Dublin City Council has published a blank Vacant Sites Register although the catalogue will reportedly eventually contain nearly 400 properties
The Green Party is calling for more action regarding vacant sites in Dublin after the City Council published a blank Vacant Sites Register on New Year’s Day.
New laws requiring planning authorities to establish a Vacant Sites Register came into effect from 1st January.
However, Dublin City Council is one of a number of councils around the country to publish a blank register in order to comply with the new laws.
Almost 400 properties will reportedly be placed on the Dublin register once the council completes the process of deciding whether the sites identified have been vacant for the required 12 months.
The registers have been introduced in order to allow local authorities to impose a levy on property owners who fail to develop prime housing land.
The levy will be set at 3% of the market value of a site - however it will not be due for payment until January 2019.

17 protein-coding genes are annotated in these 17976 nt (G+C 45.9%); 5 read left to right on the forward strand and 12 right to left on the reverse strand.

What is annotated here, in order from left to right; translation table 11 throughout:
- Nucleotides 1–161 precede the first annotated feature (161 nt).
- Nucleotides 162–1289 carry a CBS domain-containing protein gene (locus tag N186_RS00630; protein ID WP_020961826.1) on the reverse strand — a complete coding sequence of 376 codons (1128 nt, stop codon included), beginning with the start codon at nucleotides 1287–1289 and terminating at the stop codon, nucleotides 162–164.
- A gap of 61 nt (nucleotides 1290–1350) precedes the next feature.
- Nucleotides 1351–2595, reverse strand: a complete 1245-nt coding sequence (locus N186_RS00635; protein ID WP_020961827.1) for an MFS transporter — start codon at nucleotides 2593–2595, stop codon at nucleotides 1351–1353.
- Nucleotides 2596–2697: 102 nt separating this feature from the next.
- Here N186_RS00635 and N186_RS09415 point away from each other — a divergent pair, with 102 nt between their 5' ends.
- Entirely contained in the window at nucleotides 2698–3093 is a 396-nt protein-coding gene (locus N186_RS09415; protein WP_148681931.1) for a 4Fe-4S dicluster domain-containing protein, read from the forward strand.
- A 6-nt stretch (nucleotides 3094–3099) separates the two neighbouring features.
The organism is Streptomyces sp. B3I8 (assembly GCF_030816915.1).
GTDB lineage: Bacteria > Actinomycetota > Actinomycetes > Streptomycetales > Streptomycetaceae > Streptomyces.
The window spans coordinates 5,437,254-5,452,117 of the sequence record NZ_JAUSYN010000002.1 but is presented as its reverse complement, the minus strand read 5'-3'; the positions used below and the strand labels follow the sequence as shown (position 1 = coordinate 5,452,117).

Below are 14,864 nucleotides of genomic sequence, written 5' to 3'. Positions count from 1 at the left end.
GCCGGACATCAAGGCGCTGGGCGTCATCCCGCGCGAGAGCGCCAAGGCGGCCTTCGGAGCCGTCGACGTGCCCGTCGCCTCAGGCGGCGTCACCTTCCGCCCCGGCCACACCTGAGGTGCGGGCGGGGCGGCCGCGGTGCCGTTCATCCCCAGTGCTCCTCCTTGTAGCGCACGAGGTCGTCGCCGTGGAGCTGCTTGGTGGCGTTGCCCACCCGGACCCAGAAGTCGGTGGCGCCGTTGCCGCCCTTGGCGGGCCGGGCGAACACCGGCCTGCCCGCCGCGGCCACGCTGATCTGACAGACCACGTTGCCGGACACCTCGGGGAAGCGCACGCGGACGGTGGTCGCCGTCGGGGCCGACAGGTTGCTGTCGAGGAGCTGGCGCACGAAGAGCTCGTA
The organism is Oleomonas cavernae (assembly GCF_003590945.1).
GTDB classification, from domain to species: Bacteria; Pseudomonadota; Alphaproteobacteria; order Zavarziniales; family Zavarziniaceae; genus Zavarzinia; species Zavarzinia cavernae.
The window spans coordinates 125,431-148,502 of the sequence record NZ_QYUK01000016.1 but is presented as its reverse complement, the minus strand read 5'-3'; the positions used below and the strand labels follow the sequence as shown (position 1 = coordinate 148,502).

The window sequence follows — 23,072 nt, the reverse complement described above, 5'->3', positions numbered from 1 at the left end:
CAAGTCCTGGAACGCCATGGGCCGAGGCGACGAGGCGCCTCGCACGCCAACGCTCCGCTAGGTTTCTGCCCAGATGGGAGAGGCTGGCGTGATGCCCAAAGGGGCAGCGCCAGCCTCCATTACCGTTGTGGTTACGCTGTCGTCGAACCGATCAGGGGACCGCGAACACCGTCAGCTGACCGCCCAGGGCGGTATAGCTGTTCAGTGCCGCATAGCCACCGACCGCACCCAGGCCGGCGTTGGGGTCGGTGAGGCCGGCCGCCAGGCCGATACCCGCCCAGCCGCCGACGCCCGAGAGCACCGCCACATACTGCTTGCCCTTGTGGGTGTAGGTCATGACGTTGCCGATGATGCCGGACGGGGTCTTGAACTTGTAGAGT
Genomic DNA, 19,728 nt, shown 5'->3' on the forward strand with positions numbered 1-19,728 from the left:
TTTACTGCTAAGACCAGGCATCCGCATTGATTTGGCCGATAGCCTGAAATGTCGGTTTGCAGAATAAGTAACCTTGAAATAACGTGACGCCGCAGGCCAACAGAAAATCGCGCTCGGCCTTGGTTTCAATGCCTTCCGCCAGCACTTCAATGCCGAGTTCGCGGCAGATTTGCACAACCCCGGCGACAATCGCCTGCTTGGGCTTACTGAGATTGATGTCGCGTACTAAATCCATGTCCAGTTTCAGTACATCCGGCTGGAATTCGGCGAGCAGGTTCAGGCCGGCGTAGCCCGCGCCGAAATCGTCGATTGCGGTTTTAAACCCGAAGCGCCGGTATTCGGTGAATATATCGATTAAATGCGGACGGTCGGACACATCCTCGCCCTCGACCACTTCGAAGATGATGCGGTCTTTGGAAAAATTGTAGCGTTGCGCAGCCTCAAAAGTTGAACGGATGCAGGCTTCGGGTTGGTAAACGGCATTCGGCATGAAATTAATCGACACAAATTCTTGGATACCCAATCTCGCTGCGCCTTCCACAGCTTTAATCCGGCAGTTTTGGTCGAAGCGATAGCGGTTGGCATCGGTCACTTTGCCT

Green Party Councillor Ciarán Cuffe has written to Dublin City Council Chief Executive, Owen Keegan to call for greater action on vacant sites and to warn that the blank register is “counter-productive and will not achieve urban regeneration.”
“Publishing a register with no entries runs the risk of making us look ridiculous,” said Mr Cuffe.
“We have known for over a year that this law came into effect on 1st January 2017, and we should have been better prepared.
"To most people it looks like we're complying with the letter, but not the spirit of the law. Placing sites onto the Register at an early stage would concentrate the minds of owners into developing these lands and will send a clear signal that Dublin City Council is minded to tackle vacancy as soon as possible.”
Mr Cuffe has also called for the Urban Regeneration and Housing Act 2015 to be amended to include smaller sites under the threshold of 500 square metres.
“Such sites are large enough to include several vacant buildings or significant lands and could contribute to tackling the housing crisis,” he said.
“The Act should be amended downwards to include lands of 100 square metres. Such sites are common in the city and significantly contribute to the poor appearance of many neighbourhoods.”